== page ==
In 1998, Mario Batali gutted the space that was once home to the stodgy Coach House and replaced it with the loud and brilliant Babbo. The Times later cited Babbo’s “Led Zeppelin soundtrack” as “one of the dividing lines between a restaurant with three stars, which it unequivocally deserves, and one with the highest rating of four.” That missed the point. The whole idea was to fuse fine dining and rock and roll. Anthony Bourdain’s 2000 Kitchen Confidential destroyed the archetype of the foofy French chef in a toque and replaced it with an image of cooks as young tattooed badasses. Then, in 2004, a young neurotic chef named David Chang (no relation to Diane) opened Momofuku Noodle Bar, serving what Bourdain has called the kind of food that chefs themselves like to eat after-hours—that is, simple, ingredient-driven food, often global, that is unfailingly delicious but not necessarily expensive or stuffy. Somewhere along the line, young people even began to view cooking as a form of artistic expression. The idea of eating well wasn’t just democratized. It was now, improbably enough, edgy.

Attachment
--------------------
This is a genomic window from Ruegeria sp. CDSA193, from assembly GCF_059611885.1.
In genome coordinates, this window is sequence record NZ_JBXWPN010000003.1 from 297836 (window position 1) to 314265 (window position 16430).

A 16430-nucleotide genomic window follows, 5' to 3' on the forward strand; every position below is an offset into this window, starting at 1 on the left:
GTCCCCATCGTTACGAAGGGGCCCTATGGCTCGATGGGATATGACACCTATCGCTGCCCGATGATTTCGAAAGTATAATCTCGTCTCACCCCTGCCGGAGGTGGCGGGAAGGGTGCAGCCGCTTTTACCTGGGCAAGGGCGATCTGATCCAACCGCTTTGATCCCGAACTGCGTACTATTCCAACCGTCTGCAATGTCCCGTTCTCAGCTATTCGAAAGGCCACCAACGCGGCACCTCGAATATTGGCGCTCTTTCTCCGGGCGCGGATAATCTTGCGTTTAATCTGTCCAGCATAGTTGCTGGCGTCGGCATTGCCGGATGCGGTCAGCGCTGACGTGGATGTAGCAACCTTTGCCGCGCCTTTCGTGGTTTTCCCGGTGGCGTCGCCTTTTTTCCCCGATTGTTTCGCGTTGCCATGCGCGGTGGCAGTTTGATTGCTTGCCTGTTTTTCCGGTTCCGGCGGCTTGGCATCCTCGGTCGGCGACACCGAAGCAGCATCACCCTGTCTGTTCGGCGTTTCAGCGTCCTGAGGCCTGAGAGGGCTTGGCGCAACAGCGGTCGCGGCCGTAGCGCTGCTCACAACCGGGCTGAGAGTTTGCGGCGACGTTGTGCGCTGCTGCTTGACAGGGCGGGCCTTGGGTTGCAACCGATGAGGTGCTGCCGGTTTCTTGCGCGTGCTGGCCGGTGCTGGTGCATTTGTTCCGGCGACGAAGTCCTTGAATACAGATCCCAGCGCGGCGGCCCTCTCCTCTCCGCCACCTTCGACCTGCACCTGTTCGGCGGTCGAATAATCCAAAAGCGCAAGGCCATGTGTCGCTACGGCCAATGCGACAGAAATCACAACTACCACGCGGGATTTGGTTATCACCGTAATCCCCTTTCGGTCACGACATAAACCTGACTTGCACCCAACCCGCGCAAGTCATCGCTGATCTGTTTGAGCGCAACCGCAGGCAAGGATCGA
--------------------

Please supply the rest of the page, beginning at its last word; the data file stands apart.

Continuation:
“There are certain friends that you probably love getting updates from — they are witty and interesting — and that’s really what we’re trying to do with brands: Stop thinking about brands over here and people over here, but actually [think of] brands as people.”—Carolyn Everson, Facebook’s VP of global marketing solutions, at the Facebook Marketing Conference (via prweek)